Video Games Used as a Training Tool for Athletes
Have you ever thought about playing FIFA as a form of rehab? Or what about playing NBA Live as a warm up? With the current state of video games and electronic entertainment as well as HD television many professional athletes play video games as a way of preparing for their matches. It sounds crazy, but video games are now so realistic that character’s movements in the games mimic their movements in real life. An article in the New York Times by Joe Brescia asked USF alum and professional soccer player Connor Chinn, NHL player Rob Schremp and NASCAR racer Joey Logano about how video games improve their game.
Connor Chinn, a player for the professional soccer team New York Red Bulls said, “ It gets your soccer brain started that day,” about playing the Electronic Arts soccer video game ‘FIFA’ every morning before a match. Because the graphics are so realistic each player “passes, shoots, and moves exactly as they do in real life.”
Besides providing a way to relax before a big match, athletes also use video games as a form of rehab. National Hockey League professional Rob Schremp of the New York Islanders plays the E.A. game N.H.L. as a way to stay focused and involved with hockey after a terrible knee injury.
Many athletes here at USF play games like FIFA soccer or NBA Live basketball, even in their locker rooms on match days. It is a perfect way for team members to relax and bond before a big game. Because coaches usually encourage rest before a game, video games are a perfect way for a team to interact without using any physical energy. It can create camaraderie and good team chemistry especially when teammates play with or against each other.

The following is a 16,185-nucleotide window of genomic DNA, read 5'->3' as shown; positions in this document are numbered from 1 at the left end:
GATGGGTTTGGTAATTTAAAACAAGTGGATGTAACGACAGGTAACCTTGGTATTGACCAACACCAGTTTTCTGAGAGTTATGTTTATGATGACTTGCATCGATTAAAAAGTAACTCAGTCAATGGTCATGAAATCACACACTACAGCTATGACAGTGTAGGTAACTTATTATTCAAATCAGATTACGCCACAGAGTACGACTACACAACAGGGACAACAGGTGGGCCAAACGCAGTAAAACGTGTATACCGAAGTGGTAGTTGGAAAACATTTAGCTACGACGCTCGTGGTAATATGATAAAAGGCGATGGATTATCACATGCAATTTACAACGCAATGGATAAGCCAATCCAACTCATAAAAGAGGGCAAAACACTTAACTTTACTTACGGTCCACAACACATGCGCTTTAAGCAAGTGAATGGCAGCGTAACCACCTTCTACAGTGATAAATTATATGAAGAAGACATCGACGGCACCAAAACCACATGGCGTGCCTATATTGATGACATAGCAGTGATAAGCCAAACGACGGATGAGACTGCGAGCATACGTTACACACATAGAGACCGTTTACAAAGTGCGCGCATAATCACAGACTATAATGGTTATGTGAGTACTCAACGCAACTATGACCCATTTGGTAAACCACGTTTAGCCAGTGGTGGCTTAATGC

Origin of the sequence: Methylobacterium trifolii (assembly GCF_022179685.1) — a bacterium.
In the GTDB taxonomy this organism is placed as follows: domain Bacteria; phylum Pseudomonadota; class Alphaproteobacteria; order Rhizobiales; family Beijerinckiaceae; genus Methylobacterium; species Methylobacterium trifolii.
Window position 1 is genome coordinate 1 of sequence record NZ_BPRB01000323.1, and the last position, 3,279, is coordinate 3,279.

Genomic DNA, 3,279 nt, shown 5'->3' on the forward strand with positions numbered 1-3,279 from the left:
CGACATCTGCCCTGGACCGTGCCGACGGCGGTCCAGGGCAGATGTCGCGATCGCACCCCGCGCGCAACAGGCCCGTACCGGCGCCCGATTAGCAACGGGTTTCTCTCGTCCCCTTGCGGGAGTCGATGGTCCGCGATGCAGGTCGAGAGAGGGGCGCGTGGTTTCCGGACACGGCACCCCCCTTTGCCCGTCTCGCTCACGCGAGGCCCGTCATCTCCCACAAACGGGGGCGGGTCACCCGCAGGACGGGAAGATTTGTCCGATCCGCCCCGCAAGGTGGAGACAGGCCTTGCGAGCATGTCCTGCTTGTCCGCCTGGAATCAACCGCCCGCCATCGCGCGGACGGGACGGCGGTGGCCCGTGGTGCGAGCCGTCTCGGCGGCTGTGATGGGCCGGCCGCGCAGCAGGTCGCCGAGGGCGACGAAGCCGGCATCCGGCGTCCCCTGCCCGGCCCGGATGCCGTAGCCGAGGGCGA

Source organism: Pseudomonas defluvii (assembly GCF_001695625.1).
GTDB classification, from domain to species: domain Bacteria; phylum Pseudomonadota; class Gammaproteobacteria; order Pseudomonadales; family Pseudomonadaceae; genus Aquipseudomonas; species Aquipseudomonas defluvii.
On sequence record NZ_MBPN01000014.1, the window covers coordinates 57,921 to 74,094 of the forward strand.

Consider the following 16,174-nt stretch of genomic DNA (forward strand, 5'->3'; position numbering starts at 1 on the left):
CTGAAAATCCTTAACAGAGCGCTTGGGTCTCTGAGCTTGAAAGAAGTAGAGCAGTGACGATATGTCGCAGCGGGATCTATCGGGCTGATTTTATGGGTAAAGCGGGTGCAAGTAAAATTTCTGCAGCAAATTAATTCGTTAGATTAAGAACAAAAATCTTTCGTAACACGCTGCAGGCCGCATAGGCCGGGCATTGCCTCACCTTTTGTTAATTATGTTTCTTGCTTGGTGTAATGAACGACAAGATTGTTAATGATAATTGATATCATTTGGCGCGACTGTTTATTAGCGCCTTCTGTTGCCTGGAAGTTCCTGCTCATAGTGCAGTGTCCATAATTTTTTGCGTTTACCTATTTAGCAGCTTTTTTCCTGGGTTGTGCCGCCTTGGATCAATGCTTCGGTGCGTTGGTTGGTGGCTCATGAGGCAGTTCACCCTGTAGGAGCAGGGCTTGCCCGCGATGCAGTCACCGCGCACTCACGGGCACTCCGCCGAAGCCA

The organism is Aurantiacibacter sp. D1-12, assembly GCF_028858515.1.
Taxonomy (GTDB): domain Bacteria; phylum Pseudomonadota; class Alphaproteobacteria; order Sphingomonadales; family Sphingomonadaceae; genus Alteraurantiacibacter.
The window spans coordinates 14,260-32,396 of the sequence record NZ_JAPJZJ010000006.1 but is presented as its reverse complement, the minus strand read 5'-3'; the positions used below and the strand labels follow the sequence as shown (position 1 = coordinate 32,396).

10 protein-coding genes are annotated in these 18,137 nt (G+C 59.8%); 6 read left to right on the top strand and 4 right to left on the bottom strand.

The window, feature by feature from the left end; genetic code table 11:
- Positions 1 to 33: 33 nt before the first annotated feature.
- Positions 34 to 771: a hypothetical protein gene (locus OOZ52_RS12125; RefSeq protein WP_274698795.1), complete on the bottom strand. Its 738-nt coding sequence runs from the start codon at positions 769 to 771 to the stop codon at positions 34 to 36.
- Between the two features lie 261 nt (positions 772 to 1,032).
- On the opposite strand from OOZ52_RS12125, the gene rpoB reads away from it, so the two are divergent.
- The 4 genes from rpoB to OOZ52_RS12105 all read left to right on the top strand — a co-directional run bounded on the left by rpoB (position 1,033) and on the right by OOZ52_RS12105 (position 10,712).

One of the most amazing games around is on the website iRacing.com where professional racecar drivers like Joey Logano can go and practice racing just before the real thing. Because the site uses real NASCAR tracks, and because the tracks are so realistic, drivers can practice the turns at home. Every turn and every bump in the simulation is modeled exactly as the track in real life.
However, video gaming can become detrimental especially when athletes would rather play games than do actual training. As with anything gaming is good only in moderation. It can’t help an athlete’s actual skill, fitness, or mental strength and can actually distract a player from being mentally prepared right before a game.
In fact teams like the Texas Rangers of Major League Baseball have banned video games from the locker room saying that athletes should either be thinking about the match, working out, or working with the trainer: not gaming.
In any case, video games are a great equalizer. No matter what their effects on the skills or abilities of an actual player are they act as a way for teammates to bond. Videogames are a universal language and provide an outlet for teammates to get to know each other that is fun, convenient and relaxing.
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